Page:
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Culturally Competent Care for Native Americans

Vixony Vixamar

St. Thomas University

Prof. Kathleen Price

NUR 421

November 11, 2021

The provision of culturally competent care is important for positive health outcomes. Culturally competent care helps meet the specific needs of the various population subgroups. Native Americans represent a population that bears a disproportionate burden of diseases in the United States (Noe et al., 2014). The subgroup experiences several disparities in health care that impact their health outcomes. Some of the disparities are linked to historic cultural issues. Understanding the cultural needs of the population group is thus important in ensuring that nurses engage in culturally sensitive communication and respect the cultural values of the group.

The first recommendation for nurses would be the need for self-assessment. It is crucial that nurses engage in self-assessment to identify their cultural values as well as their knowledge of the culture. A self-assessment will help the nurse in identifying any stereotypes that they might hold that might impact their ability to offer culturally competent care whether overtly or subtly (Lin & Hsu, 2020). The assessment further helps the nurse identify how their personal values differ from those of the patient population. The difference in cultural values can have a significant impact on how the nurses perceive certain key issues that affect health practices. The personal assessment is that a strategy to promote self-awareness and understand the areas that require improvement.

The next strategy will entail examining the level of cultural knowledge that the nurse possesses on Native Americans. It is important to examine how much information the nurse has as it relates to the Native American culture. The knowledge includes their cultural beliefs and how they impact health care choices and practices. Nurses should then make a conscious effort to ensure that they gain the cultural knowledge needed to care for Native Americans. One of the ways of gaining the key foundational knowledge is through various online resources. Several credible online sources provide information about the culture of the Native Americans. Another way of learning about their culture is by collecting information from Native American patients. Nurses should utilize the available tools such as the Purnell model to collect cultural information that is specific to their patients. When collecting the information, the nurse should use culturally sensitive communication. The nurse should also engage in cross-cultural interactions with the patient. The process should not be merely to fill in a form but rather the nurse should strive to create a good professional relationship.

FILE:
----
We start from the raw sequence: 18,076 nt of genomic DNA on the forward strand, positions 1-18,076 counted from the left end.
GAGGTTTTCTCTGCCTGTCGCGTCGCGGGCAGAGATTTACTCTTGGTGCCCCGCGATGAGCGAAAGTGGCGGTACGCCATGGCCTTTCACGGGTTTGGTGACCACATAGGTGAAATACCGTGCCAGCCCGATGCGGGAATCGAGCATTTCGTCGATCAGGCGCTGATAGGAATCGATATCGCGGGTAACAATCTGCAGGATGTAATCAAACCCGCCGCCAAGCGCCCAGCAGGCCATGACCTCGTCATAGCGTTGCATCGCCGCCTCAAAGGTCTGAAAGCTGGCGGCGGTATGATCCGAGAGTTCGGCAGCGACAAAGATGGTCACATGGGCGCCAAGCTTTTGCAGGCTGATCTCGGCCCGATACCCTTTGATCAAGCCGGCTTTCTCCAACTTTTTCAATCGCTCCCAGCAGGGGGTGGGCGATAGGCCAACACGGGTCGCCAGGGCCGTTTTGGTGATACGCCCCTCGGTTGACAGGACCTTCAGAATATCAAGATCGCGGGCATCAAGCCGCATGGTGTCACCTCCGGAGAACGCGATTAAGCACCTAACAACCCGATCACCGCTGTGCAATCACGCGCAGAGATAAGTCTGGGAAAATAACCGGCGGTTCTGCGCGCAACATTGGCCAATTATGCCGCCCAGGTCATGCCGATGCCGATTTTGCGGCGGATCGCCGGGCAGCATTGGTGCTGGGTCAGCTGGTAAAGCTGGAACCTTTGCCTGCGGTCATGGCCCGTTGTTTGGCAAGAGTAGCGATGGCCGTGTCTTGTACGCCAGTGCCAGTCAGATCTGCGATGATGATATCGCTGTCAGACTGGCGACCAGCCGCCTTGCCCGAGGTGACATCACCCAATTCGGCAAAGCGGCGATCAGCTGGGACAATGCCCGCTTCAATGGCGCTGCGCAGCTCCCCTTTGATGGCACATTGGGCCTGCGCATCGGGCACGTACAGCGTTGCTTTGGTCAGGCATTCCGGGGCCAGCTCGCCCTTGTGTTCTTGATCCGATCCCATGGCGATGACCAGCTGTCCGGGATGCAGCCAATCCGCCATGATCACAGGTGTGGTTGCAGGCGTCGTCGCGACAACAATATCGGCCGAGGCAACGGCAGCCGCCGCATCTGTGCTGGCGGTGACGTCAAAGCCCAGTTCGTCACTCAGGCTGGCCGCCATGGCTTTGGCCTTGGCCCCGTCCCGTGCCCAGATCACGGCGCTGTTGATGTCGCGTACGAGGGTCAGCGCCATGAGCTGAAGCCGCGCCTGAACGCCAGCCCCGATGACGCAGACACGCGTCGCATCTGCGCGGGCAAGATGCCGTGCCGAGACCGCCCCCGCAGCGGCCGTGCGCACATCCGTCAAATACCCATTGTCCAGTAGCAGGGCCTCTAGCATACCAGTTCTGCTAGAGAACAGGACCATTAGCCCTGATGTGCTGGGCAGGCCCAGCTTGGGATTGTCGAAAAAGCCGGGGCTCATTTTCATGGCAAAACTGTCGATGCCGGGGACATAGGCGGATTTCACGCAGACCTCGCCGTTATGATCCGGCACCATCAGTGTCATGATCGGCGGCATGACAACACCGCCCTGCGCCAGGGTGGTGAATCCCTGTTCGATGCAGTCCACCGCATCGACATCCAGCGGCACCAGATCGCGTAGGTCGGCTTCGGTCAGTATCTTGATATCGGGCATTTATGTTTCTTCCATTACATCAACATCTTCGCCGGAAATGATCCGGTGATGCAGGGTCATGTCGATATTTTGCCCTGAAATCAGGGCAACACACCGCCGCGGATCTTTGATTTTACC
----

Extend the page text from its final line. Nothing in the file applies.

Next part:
Knowing the common disparities affecting Native Americans is crucial. According to Bender and Yoosook (2020), Native Americans are at risk of various chronic health conditions due to risk-taking behavior. The population suffers from existing comorbidities, access to medical care and the lack of seeking health care services. Native Americans aged between 16 and g4 have the highest rate of disability from diabetes complications, alcoholism, heart disease, traumatic brain injury and drug dependence. Knowledge of the common conditions can help in examining the cause of the same and how culture impacts the causative behavior. Therefore, providing culturally competent care entail self-assessment, collecting relevant knowledge and having information relating to common disparities.


Bender, D., & Yoosook, P. (2020). Culturally Responsive Care for American Indians and Alaskan Natives: An Online Training Module for Occupational Therapists. Occupational Therapy Capstones, 438. 
https://commons.und.edu/ot-grad/438 (Links to an external site.)

Lin, M. H., & Hsu, H. C. (2020). Effects of a cultural competence education programme on clinical nurses: A randomised controlled trial. Nurse Education Today88, 104385.

Noe, T. D., Kaufman, C. E., Kaufmann, L. J., Brooks, E., & Shore, J. H. (2014). Providing culturally competent services for American Indian and Alaska Native veterans to reduce health care disparities. American Journal of Public Health104(S4), S548-S554. doi: 10.2105/AJPH.2014.302140



Culturally Competent Care for Native Americans

Yanetsy M Gonzalez

St. Thomas University



Professor Price